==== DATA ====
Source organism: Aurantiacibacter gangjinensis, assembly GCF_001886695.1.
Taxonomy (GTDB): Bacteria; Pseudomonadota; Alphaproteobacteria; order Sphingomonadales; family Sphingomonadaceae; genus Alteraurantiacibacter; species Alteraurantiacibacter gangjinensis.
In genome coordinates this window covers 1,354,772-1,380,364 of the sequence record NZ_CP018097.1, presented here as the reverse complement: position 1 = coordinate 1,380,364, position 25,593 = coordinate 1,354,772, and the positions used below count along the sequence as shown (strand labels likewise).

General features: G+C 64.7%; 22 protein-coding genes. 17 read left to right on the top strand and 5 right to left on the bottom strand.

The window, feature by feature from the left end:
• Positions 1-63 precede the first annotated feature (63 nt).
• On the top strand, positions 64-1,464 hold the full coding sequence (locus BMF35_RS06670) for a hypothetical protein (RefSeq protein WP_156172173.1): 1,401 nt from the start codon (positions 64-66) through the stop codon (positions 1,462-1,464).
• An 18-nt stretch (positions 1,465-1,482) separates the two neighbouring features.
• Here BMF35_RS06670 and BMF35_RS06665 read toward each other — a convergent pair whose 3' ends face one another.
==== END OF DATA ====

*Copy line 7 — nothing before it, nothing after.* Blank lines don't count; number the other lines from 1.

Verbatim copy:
• On the top strand, positions 64-1,464 hold the full coding sequence (locus BMF35_RS06670) for a hypothetical protein (RefSeq protein WP_156172173.1): 1,401 nt from the start codon (positions 64-66) through the stop codon (positions 1,462-1,464).